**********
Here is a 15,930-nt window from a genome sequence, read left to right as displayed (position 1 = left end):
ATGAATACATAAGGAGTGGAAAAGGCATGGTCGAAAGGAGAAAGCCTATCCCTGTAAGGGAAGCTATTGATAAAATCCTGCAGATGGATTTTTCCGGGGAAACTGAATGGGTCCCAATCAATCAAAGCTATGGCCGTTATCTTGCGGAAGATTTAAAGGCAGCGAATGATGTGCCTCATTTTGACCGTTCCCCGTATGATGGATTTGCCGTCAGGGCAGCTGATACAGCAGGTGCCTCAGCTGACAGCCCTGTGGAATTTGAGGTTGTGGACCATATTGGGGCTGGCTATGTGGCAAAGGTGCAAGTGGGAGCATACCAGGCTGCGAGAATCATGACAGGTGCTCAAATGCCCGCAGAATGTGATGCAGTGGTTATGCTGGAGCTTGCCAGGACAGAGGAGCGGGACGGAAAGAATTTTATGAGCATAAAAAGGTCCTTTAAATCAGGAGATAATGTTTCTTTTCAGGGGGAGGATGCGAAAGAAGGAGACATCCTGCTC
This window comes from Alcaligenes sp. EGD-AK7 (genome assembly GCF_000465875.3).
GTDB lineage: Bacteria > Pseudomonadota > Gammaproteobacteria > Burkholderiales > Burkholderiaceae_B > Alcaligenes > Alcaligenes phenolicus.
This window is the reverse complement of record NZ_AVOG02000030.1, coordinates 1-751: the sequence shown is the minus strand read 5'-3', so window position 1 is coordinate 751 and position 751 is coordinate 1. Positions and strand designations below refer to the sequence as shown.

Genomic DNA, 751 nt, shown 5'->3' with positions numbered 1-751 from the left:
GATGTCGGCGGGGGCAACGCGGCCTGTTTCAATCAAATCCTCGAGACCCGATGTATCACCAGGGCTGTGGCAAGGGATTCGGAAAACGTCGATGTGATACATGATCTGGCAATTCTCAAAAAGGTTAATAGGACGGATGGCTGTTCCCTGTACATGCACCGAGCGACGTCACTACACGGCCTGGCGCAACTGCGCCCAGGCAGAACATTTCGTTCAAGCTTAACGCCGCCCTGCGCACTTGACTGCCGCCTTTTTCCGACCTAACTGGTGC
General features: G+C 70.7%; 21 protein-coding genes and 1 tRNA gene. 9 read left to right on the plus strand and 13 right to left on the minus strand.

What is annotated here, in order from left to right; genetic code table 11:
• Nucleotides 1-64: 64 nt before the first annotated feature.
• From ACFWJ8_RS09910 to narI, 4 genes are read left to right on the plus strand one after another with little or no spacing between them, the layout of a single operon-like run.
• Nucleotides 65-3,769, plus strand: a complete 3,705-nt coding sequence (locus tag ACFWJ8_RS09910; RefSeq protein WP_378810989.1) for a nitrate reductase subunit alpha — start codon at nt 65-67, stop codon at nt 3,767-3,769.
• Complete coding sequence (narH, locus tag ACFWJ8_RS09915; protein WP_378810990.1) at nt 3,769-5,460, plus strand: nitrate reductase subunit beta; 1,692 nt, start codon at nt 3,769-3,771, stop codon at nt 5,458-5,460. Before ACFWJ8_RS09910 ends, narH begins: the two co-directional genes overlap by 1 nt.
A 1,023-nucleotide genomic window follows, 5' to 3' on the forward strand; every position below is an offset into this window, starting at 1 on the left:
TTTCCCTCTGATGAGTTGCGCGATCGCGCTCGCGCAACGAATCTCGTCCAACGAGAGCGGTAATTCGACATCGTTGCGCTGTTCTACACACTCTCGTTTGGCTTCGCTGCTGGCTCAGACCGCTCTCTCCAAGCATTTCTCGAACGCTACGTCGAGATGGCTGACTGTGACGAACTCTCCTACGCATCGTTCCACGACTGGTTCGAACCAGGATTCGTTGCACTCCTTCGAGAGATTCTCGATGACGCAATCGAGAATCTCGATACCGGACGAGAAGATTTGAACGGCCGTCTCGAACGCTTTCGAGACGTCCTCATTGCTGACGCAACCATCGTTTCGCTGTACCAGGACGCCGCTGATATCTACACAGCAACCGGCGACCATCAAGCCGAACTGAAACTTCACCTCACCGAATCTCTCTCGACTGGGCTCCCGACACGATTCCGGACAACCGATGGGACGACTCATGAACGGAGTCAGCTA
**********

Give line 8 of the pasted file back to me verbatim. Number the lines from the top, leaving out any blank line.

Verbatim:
General features: G+C 70.7%; 21 protein-coding genes and 1 tRNA gene. 9 read left to right on the plus strand and 13 right to left on the minus strand.